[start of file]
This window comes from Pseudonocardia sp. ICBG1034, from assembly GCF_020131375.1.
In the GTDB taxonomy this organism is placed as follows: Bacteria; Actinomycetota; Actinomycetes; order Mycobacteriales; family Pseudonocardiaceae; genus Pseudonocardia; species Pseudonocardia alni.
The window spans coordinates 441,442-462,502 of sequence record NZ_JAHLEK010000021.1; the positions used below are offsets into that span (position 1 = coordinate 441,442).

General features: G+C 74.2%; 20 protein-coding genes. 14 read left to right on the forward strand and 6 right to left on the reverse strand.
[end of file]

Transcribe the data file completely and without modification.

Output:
This window comes from Pseudonocardia sp. ICBG1034, from assembly GCF_020131375.1.
In the GTDB taxonomy this organism is placed as follows: Bacteria; Actinomycetota; Actinomycetes; order Mycobacteriales; family Pseudonocardiaceae; genus Pseudonocardia; species Pseudonocardia alni.
The window spans coordinates 441,442-462,502 of sequence record NZ_JAHLEK010000021.1; the positions used below are offsets into that span (position 1 = coordinate 441,442).

General features: G+C 74.2%; 20 protein-coding genes. 14 read left to right on the forward strand and 6 right to left on the reverse strand.